The influence of rear loading on the protection of child car occupants in child restraints 2001-06-0147
The risk of injury to child car occupants can be markedly reduced by their use of appropriate child restraints. These can be child seats with their own integral harness, child booster seats or booster cushions in association with adult seat belts or, if the child is old and large enough, by the use of adult seatbelts alone. However, the protection afforded can be negated if there is significant loading to the child and restraint through the car seat backrest. This paper describes analyses of accident data to demonstrate the occurrence of this effect in field accidents and presents the results of dynamic tests performed to explore the effect on different restraint types of limiting the load intrusion from the rear. Results of tests with child seats with integral harnesses show that head forward excursion is the main concern, the R44 limits being impossible to meet if the seat back is allowed to move as far forward as the R-point. Where the child is restrained by the adult belt, belt forces in excess of the injury tolerance for adults were exceeded, raising to very high levels for backrest movement up to 150 mm ahead of the R-point.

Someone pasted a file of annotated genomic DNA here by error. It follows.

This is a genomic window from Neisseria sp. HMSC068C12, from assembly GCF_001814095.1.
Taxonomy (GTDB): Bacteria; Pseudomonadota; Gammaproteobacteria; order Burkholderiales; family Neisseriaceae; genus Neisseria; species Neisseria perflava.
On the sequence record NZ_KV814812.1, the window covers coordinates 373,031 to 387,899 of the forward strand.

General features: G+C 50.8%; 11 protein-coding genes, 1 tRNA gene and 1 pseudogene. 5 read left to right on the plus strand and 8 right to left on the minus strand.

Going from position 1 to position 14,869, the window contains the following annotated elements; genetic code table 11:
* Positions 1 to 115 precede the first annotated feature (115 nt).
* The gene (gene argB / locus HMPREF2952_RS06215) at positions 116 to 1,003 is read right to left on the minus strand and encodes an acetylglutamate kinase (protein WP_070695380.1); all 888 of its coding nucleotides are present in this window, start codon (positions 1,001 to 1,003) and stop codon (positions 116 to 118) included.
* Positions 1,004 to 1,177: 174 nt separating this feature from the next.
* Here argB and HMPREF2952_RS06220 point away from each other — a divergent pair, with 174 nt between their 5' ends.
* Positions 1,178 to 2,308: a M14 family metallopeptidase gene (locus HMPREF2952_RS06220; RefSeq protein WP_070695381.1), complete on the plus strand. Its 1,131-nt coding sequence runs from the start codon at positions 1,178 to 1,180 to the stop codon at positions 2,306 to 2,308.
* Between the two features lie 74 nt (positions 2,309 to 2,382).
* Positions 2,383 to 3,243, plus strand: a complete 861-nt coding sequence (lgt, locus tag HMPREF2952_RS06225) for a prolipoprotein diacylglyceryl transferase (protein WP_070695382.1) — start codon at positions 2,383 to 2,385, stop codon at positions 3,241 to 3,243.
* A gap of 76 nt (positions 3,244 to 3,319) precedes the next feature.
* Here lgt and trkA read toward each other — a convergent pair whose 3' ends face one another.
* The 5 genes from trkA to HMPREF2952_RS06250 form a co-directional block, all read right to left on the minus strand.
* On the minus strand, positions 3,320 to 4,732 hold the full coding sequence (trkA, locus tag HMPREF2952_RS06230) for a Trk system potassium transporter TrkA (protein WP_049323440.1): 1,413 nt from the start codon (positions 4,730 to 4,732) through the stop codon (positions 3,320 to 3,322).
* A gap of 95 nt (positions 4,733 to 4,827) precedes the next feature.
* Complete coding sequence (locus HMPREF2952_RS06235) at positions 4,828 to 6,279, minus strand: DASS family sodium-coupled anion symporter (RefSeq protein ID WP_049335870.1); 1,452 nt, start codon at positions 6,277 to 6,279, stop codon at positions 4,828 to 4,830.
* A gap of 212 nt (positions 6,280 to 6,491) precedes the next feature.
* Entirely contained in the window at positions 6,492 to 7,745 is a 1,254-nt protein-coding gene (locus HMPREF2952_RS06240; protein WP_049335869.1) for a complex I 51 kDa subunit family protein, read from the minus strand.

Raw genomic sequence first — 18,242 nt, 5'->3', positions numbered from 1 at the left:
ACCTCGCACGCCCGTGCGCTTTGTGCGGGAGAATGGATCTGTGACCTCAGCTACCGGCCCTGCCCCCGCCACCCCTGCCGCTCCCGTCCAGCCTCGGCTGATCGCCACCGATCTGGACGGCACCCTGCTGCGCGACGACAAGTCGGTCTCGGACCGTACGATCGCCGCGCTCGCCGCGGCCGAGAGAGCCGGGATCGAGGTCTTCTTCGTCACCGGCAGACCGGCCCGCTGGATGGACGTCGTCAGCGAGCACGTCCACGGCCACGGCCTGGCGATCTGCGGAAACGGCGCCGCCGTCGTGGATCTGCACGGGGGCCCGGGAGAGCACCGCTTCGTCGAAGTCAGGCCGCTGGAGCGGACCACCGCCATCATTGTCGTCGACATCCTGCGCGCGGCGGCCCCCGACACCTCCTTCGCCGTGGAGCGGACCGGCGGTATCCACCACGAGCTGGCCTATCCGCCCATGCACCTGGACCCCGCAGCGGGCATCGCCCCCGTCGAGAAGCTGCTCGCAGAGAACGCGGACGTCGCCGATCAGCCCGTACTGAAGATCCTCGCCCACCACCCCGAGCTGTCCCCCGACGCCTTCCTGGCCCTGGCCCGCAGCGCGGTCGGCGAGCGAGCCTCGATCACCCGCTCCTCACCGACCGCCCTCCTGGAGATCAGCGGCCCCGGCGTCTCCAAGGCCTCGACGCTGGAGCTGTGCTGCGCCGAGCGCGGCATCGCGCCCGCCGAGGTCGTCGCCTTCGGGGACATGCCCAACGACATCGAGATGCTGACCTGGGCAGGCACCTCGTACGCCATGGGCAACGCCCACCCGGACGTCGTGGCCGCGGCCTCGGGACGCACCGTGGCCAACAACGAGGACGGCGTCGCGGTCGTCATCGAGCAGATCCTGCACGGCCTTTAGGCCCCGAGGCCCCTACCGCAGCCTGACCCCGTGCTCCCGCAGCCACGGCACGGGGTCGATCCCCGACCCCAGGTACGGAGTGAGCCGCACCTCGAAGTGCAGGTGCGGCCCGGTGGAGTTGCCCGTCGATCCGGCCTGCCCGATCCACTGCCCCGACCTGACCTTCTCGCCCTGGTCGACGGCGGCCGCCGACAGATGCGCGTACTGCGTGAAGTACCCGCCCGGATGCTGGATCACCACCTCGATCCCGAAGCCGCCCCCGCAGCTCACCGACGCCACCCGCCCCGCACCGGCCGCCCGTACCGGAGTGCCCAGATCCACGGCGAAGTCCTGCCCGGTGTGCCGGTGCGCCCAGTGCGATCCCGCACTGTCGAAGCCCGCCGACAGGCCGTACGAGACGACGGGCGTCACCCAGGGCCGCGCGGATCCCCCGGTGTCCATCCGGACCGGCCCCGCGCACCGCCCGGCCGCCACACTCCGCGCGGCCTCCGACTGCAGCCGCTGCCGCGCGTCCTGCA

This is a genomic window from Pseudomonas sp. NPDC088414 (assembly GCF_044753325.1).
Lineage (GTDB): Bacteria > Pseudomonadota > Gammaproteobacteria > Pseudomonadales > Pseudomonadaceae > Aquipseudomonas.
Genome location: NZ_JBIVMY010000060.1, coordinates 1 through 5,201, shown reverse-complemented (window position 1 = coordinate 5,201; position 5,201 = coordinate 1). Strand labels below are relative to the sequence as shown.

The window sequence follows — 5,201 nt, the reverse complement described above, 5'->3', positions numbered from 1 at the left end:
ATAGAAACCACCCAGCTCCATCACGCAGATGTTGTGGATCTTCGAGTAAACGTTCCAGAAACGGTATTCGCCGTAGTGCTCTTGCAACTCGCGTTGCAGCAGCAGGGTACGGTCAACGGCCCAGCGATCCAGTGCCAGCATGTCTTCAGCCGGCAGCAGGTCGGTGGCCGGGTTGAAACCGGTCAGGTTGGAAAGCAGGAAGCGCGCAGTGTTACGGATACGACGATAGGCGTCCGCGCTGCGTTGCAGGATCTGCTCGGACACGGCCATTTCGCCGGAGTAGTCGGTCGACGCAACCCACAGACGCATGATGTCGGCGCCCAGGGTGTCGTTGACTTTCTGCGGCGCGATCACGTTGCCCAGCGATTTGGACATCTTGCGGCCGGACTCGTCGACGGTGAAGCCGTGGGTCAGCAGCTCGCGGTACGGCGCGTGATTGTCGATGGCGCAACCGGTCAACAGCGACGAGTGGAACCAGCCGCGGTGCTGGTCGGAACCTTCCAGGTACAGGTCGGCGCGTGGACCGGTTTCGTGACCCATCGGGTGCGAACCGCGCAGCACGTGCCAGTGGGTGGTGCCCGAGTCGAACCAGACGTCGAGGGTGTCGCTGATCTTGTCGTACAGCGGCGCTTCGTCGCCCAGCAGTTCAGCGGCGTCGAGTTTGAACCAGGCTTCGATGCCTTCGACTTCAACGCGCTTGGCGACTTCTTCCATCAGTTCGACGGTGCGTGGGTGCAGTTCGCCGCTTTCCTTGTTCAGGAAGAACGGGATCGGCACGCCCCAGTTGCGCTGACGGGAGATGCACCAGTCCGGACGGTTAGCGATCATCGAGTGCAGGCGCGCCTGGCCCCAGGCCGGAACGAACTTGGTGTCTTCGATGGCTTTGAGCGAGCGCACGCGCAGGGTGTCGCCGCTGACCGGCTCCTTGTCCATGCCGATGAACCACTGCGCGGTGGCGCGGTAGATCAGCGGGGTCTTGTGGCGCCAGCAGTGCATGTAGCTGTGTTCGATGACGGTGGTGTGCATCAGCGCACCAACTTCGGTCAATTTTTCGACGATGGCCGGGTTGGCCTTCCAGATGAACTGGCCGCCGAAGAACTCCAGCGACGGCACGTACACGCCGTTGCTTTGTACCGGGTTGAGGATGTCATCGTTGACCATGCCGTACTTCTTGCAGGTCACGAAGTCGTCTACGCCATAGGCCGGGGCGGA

M. Le Claire, C. Visvikis
International Technical Conference on Enhanced Safety of Vehicles